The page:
By Bob Woodward
Washington Post Staff Writer
Sunday, November 18, 2001 12:32 AM
The CIA is mounting a hidden war in Afghanistan with secret paramilitary units on the ground and Predator surveillance drones in the sky that last week provided key intelligence for concentrated U.S. airstrikes on al Qaeda leaders, according to well-placed sources.
The CIA units, whose existence has not been previously disclosed, are operating in what amounts to a central combat role in America's unconventional war in Afghanistan. On Sept. 27, one of these units was the first U.S. force to enter the country in the current terrorism war, paving the way for U.S. Special Operations forces. The units also have been providing the rebel Northern Alliance movement with intelligence on opposing Taliban and al Qaeda troop concentrations, the sources said.
The units are part of a highly secret CIA capability, benignly named the Special Activities Division, that consists of teams of about half a dozen men who do not wear military uniforms. The division has about 150 fighters, pilots and specialists, and is made up mostly of hardened veterans who have retired from the U.S. military.
The division's arsenal includes helicopters and airplanes and the unmanned aerial Predator drones equipped with high-resolution cameras and Hellfire antitank missiles. Last week, a CIA-run Predator provided intelligence resulting in three days of strikes that killed key al Qaeda leaders. But it was unclear what role CIA information played in the successful attack on Muhammad Atef, the senior operations lieutenant for Osama bin Laden whose death was confirmed yesterday by the Taliban.
Defense Secretary Donald H. Rumsfeld has given almost daily briefings summarizing the course and accomplishments of the U.S. military action in Afghanistan, which began six weeks ago. Absent from those briefings are any details or sense of the CIA's covert role in the battles, a secret war that has until now remained largely under wraps.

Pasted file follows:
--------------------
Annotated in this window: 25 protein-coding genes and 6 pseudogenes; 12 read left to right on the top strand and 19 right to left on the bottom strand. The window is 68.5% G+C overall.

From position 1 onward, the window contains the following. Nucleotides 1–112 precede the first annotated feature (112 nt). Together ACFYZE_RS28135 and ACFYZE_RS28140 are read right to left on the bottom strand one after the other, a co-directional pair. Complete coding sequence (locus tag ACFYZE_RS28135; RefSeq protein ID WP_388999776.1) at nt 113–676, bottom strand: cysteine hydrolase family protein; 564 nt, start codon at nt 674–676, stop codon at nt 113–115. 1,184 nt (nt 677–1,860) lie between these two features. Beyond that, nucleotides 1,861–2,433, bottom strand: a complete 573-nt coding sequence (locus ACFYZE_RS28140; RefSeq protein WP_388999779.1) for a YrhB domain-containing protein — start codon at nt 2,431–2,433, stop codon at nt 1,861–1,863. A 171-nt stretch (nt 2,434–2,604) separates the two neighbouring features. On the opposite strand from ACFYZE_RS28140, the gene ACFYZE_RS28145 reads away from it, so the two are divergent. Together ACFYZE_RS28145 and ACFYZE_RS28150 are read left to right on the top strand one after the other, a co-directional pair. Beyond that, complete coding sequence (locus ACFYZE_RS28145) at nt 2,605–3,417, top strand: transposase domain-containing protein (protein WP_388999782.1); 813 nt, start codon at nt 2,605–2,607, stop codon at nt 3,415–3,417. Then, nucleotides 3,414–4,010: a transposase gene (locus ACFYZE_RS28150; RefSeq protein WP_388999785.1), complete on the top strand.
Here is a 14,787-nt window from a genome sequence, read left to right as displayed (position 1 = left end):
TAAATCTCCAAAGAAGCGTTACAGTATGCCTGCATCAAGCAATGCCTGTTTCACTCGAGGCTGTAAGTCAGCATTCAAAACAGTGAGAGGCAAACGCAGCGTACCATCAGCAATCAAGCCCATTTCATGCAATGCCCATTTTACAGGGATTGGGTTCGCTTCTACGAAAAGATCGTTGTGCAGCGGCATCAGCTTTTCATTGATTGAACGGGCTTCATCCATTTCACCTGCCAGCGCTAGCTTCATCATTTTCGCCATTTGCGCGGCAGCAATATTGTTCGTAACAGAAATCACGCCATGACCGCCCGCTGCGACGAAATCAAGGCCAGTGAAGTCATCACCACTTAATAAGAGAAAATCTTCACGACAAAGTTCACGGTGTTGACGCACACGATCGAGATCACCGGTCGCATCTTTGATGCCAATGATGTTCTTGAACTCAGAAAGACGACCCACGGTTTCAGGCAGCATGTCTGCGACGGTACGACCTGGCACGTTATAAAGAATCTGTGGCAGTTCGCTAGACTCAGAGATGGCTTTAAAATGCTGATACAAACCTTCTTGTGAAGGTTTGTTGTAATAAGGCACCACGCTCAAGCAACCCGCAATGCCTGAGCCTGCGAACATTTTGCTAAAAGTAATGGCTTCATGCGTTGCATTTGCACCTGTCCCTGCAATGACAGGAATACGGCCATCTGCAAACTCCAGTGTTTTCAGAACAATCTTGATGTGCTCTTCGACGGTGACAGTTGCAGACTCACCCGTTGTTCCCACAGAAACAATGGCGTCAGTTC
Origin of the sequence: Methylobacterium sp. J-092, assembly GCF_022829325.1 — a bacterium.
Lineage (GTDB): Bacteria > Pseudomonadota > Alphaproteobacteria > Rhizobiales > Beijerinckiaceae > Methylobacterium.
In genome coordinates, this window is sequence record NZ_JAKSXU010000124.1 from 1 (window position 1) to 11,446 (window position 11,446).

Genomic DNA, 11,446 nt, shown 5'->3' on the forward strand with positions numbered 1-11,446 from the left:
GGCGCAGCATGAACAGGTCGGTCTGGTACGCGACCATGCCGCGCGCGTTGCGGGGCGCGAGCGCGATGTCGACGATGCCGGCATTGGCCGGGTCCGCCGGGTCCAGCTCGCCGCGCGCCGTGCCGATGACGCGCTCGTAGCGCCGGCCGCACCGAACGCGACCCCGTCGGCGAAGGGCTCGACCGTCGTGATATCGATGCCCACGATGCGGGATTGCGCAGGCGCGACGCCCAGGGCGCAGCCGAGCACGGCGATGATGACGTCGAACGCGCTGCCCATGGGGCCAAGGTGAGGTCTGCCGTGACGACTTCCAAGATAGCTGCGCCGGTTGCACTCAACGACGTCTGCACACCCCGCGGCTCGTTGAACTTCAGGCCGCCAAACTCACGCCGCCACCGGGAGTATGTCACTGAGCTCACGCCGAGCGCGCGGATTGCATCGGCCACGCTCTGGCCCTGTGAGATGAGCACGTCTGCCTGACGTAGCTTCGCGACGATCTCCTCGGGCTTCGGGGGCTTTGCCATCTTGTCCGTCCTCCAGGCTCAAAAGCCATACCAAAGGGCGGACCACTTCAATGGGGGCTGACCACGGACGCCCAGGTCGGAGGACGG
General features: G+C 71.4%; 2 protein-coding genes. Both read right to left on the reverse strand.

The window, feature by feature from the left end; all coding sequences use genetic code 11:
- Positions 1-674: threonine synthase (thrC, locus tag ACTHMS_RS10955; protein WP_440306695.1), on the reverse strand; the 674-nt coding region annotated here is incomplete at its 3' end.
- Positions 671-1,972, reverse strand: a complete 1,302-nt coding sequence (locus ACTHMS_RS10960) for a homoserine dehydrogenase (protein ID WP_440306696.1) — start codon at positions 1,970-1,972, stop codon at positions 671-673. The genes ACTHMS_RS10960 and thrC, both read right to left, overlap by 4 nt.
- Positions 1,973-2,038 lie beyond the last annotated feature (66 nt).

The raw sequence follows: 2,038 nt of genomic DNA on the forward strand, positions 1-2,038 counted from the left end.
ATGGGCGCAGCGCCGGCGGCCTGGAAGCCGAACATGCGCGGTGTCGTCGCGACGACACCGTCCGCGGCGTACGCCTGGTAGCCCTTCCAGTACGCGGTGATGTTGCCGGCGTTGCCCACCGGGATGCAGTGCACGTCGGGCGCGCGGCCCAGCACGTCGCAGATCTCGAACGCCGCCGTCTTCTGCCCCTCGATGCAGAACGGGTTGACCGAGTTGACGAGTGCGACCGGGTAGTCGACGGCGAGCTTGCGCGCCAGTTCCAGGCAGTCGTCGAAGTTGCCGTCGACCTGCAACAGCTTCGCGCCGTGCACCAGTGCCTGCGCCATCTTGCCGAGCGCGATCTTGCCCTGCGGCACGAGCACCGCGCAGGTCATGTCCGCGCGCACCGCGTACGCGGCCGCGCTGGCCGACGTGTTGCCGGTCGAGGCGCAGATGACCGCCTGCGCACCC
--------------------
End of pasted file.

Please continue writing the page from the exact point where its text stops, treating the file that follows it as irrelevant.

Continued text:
The role of the CIA's paramilitary units has been particularly important in Afghanistan, several sources say, because much of the war has turned on intelligence and targeting information. The CIA warriors also bring an experienced knowledge of the territory and Northern Alliance factions.
In addition to its paramilitary units, the CIA's Special Activities Division has inserted into Afghanistan specialized CIA case officers from the agency's Near East Division who know the local languages and had previous covert relationships with the Northern Alliance going back years.
For the last 18 months, the CIA has been working with tribes and warlords in southern Afghanistan, and the division's units have helped create a significant new network in the region of the Taliban's greatest strength.
One source said that the Special Activities Division units have directly or indirectly helped with hundreds of successful military strikes since Oct. 7, when the U.S. military bombing campaign began. The handling of intelligence for airstrikes and the use of the Predator has led to some turf friction and complaints about sharing between the U.S. Air Force and the CIA, but both military and nonmilitary sources say the relationship is working and has provided obvious benefits. The CIA's global response center monitors critical intelligence and video and is in direct communication with the U.S. Central Command, which runs the war from its headquarters in Tampa.
In addition to their war-fighting role, the CIA's covert units designate locations where the massive U.S. humanitarian assistance in Afghanistan is most needed.